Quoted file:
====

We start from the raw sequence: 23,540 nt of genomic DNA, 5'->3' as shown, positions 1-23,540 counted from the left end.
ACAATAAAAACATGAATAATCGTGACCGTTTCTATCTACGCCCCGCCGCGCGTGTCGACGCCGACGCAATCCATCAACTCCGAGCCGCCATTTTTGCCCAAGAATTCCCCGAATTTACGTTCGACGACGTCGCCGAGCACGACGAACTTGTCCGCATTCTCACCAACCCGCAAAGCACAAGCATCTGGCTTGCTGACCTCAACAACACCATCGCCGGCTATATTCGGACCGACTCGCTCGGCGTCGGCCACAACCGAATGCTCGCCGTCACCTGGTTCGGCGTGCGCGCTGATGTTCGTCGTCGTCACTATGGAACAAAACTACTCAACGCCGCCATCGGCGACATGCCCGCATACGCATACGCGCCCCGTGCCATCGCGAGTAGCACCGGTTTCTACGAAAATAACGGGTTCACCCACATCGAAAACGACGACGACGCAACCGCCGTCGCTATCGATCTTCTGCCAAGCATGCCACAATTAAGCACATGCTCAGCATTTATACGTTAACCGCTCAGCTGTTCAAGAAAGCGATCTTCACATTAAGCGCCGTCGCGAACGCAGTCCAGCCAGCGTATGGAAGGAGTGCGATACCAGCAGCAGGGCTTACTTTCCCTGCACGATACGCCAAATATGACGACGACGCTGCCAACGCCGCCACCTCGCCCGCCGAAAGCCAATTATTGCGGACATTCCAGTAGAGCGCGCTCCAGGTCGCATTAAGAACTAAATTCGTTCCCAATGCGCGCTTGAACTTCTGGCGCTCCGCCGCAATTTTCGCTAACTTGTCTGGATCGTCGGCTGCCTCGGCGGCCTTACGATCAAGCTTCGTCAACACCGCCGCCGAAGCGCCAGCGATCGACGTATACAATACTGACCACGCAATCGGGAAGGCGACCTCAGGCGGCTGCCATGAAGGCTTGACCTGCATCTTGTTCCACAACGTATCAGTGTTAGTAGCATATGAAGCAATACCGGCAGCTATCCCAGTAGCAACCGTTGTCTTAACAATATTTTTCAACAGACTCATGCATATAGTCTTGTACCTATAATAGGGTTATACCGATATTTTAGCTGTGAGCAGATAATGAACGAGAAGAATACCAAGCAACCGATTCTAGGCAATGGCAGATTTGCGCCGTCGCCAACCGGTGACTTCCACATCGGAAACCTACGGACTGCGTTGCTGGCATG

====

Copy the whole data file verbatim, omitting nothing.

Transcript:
We start from the raw sequence: 23,540 nt of genomic DNA, 5'->3' as shown, positions 1-23,540 counted from the left end.
ACAATAAAAACATGAATAATCGTGACCGTTTCTATCTACGCCCCGCCGCGCGTGTCGACGCCGACGCAATCCATCAACTCCGAGCCGCCATTTTTGCCCAAGAATTCCCCGAATTTACGTTCGACGACGTCGCCGAGCACGACGAACTTGTCCGCATTCTCACCAACCCGCAAAGCACAAGCATCTGGCTTGCTGACCTCAACAACACCATCGCCGGCTATATTCGGACCGACTCGCTCGGCGTCGGCCACAACCGAATGCTCGCCGTCACCTGGTTCGGCGTGCGCGCTGATGTTCGTCGTCGTCACTATGGAACAAAACTACTCAACGCCGCCATCGGCGACATGCCCGCATACGCATACGCGCCCCGTGCCATCGCGAGTAGCACCGGTTTCTACGAAAATAACGGGTTCACCCACATCGAAAACGACGACGACGCAACCGCCGTCGCTATCGATCTTCTGCCAAGCATGCCACAATTAAGCACATGCTCAGCATTTATACGTTAACCGCTCAGCTGTTCAAGAAAGCGATCTTCACATTAAGCGCCGTCGCGAACGCAGTCCAGCCAGCGTATGGAAGGAGTGCGATACCAGCAGCAGGGCTTACTTTCCCTGCACGATACGCCAAATATGACGACGACGCTGCCAACGCCGCCACCTCGCCCGCCGAAAGCCAATTATTGCGGACATTCCAGTAGAGCGCGCTCCAGGTCGCATTAAGAACTAAATTCGTTCCCAATGCGCGCTTGAACTTCTGGCGCTCCGCCGCAATTTTCGCTAACTTGTCTGGATCGTCGGCTGCCTCGGCGGCCTTACGATCAAGCTTCGTCAACACCGCCGCCGAAGCGCCAGCGATCGACGTATACAATACTGACCACGCAATCGGGAAGGCGACCTCAGGCGGCTGCCATGAAGGCTTGACCTGCATCTTGTTCCACAACGTATCAGTGTTAGTAGCATATGAAGCAATACCGGCAGCTATCCCAGTAGCAACCGTTGTCTTAACAATATTTTTCAACAGACTCATGCATATAGTCTTGTACCTATAATAGGGTTATACCGATATTTTAGCTGTGAGCAGATAATGAACGAGAAGAATACCAAGCAACCGATTCTAGGCAATGGCAGATTTGCGCCGTCGCCAACCGGTGACTTCCACATCGGAAACCTACGGACTGCGTTGCTGGCATG